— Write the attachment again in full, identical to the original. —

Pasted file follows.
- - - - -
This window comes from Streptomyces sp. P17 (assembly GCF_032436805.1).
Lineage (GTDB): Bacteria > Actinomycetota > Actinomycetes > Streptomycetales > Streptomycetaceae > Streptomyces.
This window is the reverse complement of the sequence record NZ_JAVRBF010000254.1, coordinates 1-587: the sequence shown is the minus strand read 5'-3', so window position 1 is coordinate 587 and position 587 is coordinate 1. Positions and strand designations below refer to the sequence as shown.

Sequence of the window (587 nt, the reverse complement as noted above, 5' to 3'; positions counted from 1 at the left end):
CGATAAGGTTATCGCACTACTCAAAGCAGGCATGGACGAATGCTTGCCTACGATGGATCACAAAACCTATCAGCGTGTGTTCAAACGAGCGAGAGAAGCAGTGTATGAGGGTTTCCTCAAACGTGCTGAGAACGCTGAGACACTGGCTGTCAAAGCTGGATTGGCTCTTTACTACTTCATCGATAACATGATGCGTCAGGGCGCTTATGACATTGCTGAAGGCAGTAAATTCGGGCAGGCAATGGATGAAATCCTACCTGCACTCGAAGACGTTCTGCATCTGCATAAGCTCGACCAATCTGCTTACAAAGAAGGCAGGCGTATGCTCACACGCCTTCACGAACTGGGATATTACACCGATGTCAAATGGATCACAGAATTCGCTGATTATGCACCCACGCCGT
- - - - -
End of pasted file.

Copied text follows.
This window comes from Streptomyces sp. P17 (assembly GCF_032436805.1).
Lineage (GTDB): Bacteria > Actinomycetota > Actinomycetes > Streptomycetales > Streptomycetaceae > Streptomyces.
This window is the reverse complement of the sequence record NZ_JAVRBF010000254.1, coordinates 1-587: the sequence shown is the minus strand read 5'-3', so window position 1 is coordinate 587 and position 587 is coordinate 1. Positions and strand designations below refer to the sequence as shown.

Sequence of the window (587 nt, the reverse complement as noted above, 5' to 3'; positions counted from 1 at the left end):
CGATAAGGTTATCGCACTACTCAAAGCAGGCATGGACGAATGCTTGCCTACGATGGATCACAAAACCTATCAGCGTGTGTTCAAACGAGCGAGAGAAGCAGTGTATGAGGGTTTCCTCAAACGTGCTGAGAACGCTGAGACACTGGCTGTCAAAGCTGGATTGGCTCTTTACTACTTCATCGATAACATGATGCGTCAGGGCGCTTATGACATTGCTGAAGGCAGTAAATTCGGGCAGGCAATGGATGAAATCCTACCTGCACTCGAAGACGTTCTGCATCTGCATAAGCTCGACCAATCTGCTTACAAAGAAGGCAGGCGTATGCTCACACGCCTTCACGAACTGGGATATTACACCGATGTCAAATGGATCACAGAATTCGCTGATTATGCACCCACGCCGT